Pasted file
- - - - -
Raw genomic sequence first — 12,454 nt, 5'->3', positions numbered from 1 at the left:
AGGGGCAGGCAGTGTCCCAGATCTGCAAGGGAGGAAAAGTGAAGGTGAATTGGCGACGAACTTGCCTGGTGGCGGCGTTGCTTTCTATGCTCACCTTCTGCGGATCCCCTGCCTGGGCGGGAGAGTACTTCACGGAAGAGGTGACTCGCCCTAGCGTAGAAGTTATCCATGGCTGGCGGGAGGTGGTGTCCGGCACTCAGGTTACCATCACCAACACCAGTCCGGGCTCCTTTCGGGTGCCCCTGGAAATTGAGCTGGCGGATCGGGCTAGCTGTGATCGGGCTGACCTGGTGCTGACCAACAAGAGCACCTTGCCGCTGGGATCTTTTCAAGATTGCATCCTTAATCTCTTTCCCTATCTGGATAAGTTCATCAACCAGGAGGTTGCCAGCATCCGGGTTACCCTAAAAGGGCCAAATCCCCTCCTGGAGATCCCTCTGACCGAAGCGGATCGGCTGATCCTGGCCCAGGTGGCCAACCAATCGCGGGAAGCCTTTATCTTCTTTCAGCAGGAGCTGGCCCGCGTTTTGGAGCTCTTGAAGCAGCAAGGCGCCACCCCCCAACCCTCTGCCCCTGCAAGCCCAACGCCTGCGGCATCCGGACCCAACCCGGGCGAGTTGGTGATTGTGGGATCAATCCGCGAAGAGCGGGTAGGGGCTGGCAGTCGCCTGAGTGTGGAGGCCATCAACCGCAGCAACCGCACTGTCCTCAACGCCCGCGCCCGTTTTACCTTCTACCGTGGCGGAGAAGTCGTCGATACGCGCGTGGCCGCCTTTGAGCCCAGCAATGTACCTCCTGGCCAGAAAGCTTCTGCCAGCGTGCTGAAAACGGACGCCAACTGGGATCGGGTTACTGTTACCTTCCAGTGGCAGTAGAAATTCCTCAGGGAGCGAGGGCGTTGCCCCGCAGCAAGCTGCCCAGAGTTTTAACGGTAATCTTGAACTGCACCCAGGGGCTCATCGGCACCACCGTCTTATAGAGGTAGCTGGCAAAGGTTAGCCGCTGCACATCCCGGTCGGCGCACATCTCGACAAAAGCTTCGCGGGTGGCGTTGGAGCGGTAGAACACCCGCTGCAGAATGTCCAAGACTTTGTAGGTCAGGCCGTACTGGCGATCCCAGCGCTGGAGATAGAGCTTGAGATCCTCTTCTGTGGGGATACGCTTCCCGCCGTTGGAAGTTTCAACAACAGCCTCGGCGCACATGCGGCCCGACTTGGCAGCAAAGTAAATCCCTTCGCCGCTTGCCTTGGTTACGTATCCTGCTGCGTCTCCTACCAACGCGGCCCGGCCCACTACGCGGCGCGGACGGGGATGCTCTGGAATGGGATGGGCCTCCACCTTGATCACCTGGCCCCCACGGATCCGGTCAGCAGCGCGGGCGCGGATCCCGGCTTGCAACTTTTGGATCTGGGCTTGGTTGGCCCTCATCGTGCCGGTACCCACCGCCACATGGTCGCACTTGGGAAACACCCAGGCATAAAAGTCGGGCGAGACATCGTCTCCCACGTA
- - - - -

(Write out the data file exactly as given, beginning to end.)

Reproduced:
Raw genomic sequence first — 12,454 nt, 5'->3', positions numbered from 1 at the left:
AGGGGCAGGCAGTGTCCCAGATCTGCAAGGGAGGAAAAGTGAAGGTGAATTGGCGACGAACTTGCCTGGTGGCGGCGTTGCTTTCTATGCTCACCTTCTGCGGATCCCCTGCCTGGGCGGGAGAGTACTTCACGGAAGAGGTGACTCGCCCTAGCGTAGAAGTTATCCATGGCTGGCGGGAGGTGGTGTCCGGCACTCAGGTTACCATCACCAACACCAGTCCGGGCTCCTTTCGGGTGCCCCTGGAAATTGAGCTGGCGGATCGGGCTAGCTGTGATCGGGCTGACCTGGTGCTGACCAACAAGAGCACCTTGCCGCTGGGATCTTTTCAAGATTGCATCCTTAATCTCTTTCCCTATCTGGATAAGTTCATCAACCAGGAGGTTGCCAGCATCCGGGTTACCCTAAAAGGGCCAAATCCCCTCCTGGAGATCCCTCTGACCGAAGCGGATCGGCTGATCCTGGCCCAGGTGGCCAACCAATCGCGGGAAGCCTTTATCTTCTTTCAGCAGGAGCTGGCCCGCGTTTTGGAGCTCTTGAAGCAGCAAGGCGCCACCCCCCAACCCTCTGCCCCTGCAAGCCCAACGCCTGCGGCATCCGGACCCAACCCGGGCGAGTTGGTGATTGTGGGATCAATCCGCGAAGAGCGGGTAGGGGCTGGCAGTCGCCTGAGTGTGGAGGCCATCAACCGCAGCAACCGCACTGTCCTCAACGCCCGCGCCCGTTTTACCTTCTACCGTGGCGGAGAAGTCGTCGATACGCGCGTGGCCGCCTTTGAGCCCAGCAATGTACCTCCTGGCCAGAAAGCTTCTGCCAGCGTGCTGAAAACGGACGCCAACTGGGATCGGGTTACTGTTACCTTCCAGTGGCAGTAGAAATTCCTCAGGGAGCGAGGGCGTTGCCCCGCAGCAAGCTGCCCAGAGTTTTAACGGTAATCTTGAACTGCACCCAGGGGCTCATCGGCACCACCGTCTTATAGAGGTAGCTGGCAAAGGTTAGCCGCTGCACATCCCGGTCGGCGCACATCTCGACAAAAGCTTCGCGGGTGGCGTTGGAGCGGTAGAACACCCGCTGCAGAATGTCCAAGACTTTGTAGGTCAGGCCGTACTGGCGATCCCAGCGCTGGAGATAGAGCTTGAGATCCTCTTCTGTGGGGATACGCTTCCCGCCGTTGGAAGTTTCAACAACAGCCTCGGCGCACATGCGGCCCGACTTGGCAGCAAAGTAAATCCCTTCGCCGCTTGCCTTGGTTACGTATCCTGCTGCGTCTCCTACCAACGCGGCCCGGCCCACTACGCGGCGCGGACGGGGATGCTCTGGAATGGGATGGGCCTCCACCTTGATCACCTGGCCCCCACGGATCCGGTCAGCAGCGCGGGCGCGGATCCCGGCTTGCAACTTTTGGATCTGGGCTTGGTTGGCCCTCATCGTGCCGGTACCCACCGCCACATGGTCGCACTTGGGAAACACCCAGGCATAAAAGTCGGGCGAGACATCGTCTCCCACGTA